Academic journal article Canadian Journal of Film Studies

Killing in the Name Of.Nothing: The Serial Search for Meaning and the Absence of Desire in the Minus Man and Dahmer

Academic journal article Canadian Journal of Film Studies

Killing in the Name Of.Nothing: The Serial Search for Meaning and the Absence of Desire in the Minus Man and Dahmer

Article excerpt

Résumé : Cet article examine deux films peu connus du sous-genre constitué par les films sur les tueurs en série dans lesquels l'homme est assimilé à un monstre. Il s'agit d'un sous-genre généralement explicite qui a connu un gain de popularité important à partir des années 1990. Les deux films, The Minus Man (1999) réalisé par Hampton Fancher et Dahmer (2002) réalisé par David Jacobson, entraînent le genre dans une spirale interne, en explorant l'absence de désir et de sensibilité du tueur. Ils procèdent à une démystification radicale du sous-genre et évitent le sensationnalisme qui lui est associé, en faisant en sorte que notre attitude envers le tueur reste neutre et indifférente, avec pour effet troublant de diminuer la distance qui nous sépare a priori de lui. Dans le film de Fancher, qui est l'adaptation à l'écran d'un livre, le personnage principal, Vann (Owen Wilson), est l'incarnation même du signe « moins » dans son néant d'indifférence et de destruction gratuite; il tue par absence de désir, en fait pour ne pas mourir. Dans le docudrame de Jacobson, Dahmer (Jeremy Renner) tue pour contrôler par le vide, en essayant d'éliminer l'humain en tant que complétude de sens et de désir. En assassinant dans cette quête futile pour donner un sens à leurs vies, ces tueurs en série rejettent, sous la forme d'une accusation, la propre quête du spectateur pour les comprendre et expliquer, par des théories populaires ou savantes, la finalité de leurs actes.

"You're a cipher. A zero."

-imaginary cop to Vann in The Minus Man

"I'm not....I don't want you."

-Jeffrey Dahmer in Dahmer

The last decade of the twentieth century and eleventh decade of cinema witnessed the emergence of serial-killer movies as a genre in their own right...or wrong.1 The serial killer himself varied from picture to picture, often depending on how much the movie's bloodshed spilled over into other genres, including the slasher film, the erotic thriller, the noir, and the police procedural.2 The frenzy began with the limited January 1990 U.S. release of Henry: The Portrait of a Serial Killer (John McNaughton), delayed since completion in 1986 out of concerns over its graphic violence. The decade ended with the November 1999 release of The Bone Collector (Phillip Noyce), about the hunt for a killer who removes a single shard of bone from each of his victims, and the Christmas Day debut of The Talented Mr. Ripley (Anthony Minghella), from Patricia Highsmith's thriller about an American impersonating and murdering others during his travels in Italy.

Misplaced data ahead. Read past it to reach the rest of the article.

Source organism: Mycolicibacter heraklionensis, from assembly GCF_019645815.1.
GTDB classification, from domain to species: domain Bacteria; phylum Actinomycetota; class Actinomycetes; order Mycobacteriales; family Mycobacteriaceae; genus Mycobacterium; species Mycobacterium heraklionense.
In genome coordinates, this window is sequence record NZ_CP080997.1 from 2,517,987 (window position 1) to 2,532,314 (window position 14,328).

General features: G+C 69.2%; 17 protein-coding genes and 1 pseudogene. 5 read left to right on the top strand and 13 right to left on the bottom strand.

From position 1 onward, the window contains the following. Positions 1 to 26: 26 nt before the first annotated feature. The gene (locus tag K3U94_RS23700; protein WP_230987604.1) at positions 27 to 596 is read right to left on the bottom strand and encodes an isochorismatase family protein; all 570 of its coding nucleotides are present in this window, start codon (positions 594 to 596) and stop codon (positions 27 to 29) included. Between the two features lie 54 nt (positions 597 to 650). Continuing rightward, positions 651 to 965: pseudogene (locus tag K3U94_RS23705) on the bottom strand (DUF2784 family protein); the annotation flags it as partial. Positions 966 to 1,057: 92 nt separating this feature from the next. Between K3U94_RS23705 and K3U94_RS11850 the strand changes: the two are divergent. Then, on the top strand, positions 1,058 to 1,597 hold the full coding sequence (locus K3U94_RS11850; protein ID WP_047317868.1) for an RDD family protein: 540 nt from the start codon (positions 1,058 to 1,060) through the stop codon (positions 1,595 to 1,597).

As Jörg Waltje argues, the serial killer (coined as a term in the mid-1970s),3 with his compulsion and repetition, feeds perfectly into mainstream capitalist filmmaking's reliance on viewers returning to a genre and predilection for sequels; the figures of the vampire and the serial killer may reflect the addictiveness and compulsion that capitalism wishes to inspire in us as lusting consumers.4 Narratively and thematically, though, the serial-killer movie is usually about an overwhelming presence-of evil, of fiendish violence, of insanity, of roving bloodlust, of chaos-that reveals an overwhelming absence-of good, of God, of reason, of calm, of order-in a world where human individuality is grotesquely distorted by the infamous, single-minded killer or by the horribly dissected victim. What is usually assumed by serial-killer films but unacknowledged is masculinity, with repeated incidents of male violence solved by typically masculine reason and detection or righteous violence (from Holmes in literature to Dirty Harry in film). These tales mutate into a madly, monstrously violent, misogynistic, and patterned masculinity, which can be read and resolved by the usually male officers, profilers, and pattern-analysts (Dexter Morgan of Showtime's Dexter is both vigilante killer by night and blood-spatter analyst by day).5 The vast majority of serial killers in real life, and so too in reel life, are male, and in sociological and cultural studies of the serial killer, which also proliferated in the '90s, this violence-marked gender bias has been much discussed. …

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